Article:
Technology, Cork Road, Waterford, Ireland
Eur J Wildl Res
DOI 10.1007/s10344-013-0771-2
2006;Mergeyetal.2011; Caryl et al. 2012a). The Irish studies
were conducted on the smaller population pockets in the south
west (Killarney, Co. Kerry) and the south east (Portlaw, Co.
Waterford). A population density estimate for the core popu-
lation, and also the part of their range where they are believed
to be much less common (i.e., the east of the country), has yet
to be determined.
In Ireland and Scotland, it has been anecdotally suggested
that the recovering pine marten population may be inhibiting
the spread of the invasive North American grey squirrel
(Sciurus carolinensis ), and indeed that the grey squirrel pop-
ulation has retracted in the presence of pine martens in both
countries (Carey et al. 2007; Paterson and Skipper 2008).
Published information on red (Sciurus vulgaris) and grey
squirrel distribution in Ireland (Carey et al. 2007) and more
recent studies on squirrel distribution (unpublished data from
Sheehy and Lawton) have found the grey squirrel to be rare in
the midlands of Ireland, but their range potentially overlaps
with that of the pine marten in the east. It has been suggested
that the European pine marten preys preferentially on the
larger, less arboreal of the two squirrel species; however, there
has been no evidence to date of the European pine marten
predating upon the North American grey squirrel anywhere in
its invasive range, which only overlaps to a small extent with
that of the pine marten (see maps in Carey et al. 2007 and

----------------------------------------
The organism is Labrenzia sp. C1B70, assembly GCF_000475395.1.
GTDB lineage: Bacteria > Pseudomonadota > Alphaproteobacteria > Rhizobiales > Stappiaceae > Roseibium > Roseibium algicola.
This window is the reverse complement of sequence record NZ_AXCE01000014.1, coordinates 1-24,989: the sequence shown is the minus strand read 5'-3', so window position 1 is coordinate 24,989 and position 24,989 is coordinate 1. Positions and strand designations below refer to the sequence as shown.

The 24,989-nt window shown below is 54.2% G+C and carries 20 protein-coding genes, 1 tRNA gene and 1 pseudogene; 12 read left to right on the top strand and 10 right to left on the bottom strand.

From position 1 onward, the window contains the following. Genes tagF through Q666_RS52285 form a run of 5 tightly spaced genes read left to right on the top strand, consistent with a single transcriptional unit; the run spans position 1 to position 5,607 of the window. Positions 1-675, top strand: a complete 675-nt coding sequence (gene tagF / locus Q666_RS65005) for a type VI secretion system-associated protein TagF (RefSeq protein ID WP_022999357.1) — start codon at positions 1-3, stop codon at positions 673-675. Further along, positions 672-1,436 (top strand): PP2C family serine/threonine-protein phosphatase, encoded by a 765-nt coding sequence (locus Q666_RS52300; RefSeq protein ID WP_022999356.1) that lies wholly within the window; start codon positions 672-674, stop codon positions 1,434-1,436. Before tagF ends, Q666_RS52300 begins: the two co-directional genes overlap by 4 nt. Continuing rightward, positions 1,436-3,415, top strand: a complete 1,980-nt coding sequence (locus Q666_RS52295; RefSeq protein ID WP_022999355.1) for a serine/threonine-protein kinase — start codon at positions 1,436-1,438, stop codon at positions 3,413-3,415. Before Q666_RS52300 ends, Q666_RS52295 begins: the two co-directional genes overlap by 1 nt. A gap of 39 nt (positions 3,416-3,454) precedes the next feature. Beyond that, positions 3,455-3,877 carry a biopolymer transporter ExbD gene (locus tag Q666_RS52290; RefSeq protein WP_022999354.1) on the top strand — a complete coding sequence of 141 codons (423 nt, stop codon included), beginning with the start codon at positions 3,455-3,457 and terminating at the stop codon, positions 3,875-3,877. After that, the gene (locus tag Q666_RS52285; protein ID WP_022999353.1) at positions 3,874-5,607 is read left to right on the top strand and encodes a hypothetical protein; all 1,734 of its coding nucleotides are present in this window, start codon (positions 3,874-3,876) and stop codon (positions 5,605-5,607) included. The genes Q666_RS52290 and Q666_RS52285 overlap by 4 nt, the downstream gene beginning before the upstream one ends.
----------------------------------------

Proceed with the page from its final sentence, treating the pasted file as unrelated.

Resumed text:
O'Mahony et al. 2012).
Non-invasive genetic studies to identify species distribu-
tion and population size have become important tools to aid
the study of wild, and particularly elusive, carnivore popula-
tions such as martens (Mowat and Paetkau 2002; Williams
et al. 2009). Hair sampling is commonly used to non-
invasively survey for the presence of mammal species (e.g.,
Scotts and Craig 1988; Lindenmayer et al. 1999). Lynch et al.
(2006) found hair traps (fur-snagging devices) both quick and
reliable in detecting pine marten presence in broadleaved
woodlands. Subsequently, Mullins et al. (2010)optimiseda
panel of microsatellite loci to identify unique genotypes with-
in the Irish pine marten population, thus enabling distribution
and abundance to be established reliably through non-invasive
field studies such as hair trapping. Faecal analysis of scats is
used to determine species distribution (e.g., Palomares et al.
2002) and individual identity (e.g., Ruiz-González et al. 2013)
of carnivores. The use of molecular techniques in the analysis
of carnivore diet has also become popular in recent years
(Deagle et al. 2005;Dunshea2009; Shehzad et al. 2012), as
prey DNA found in scats can be identified to taxon and
species level and is not dependent on hard parts surviving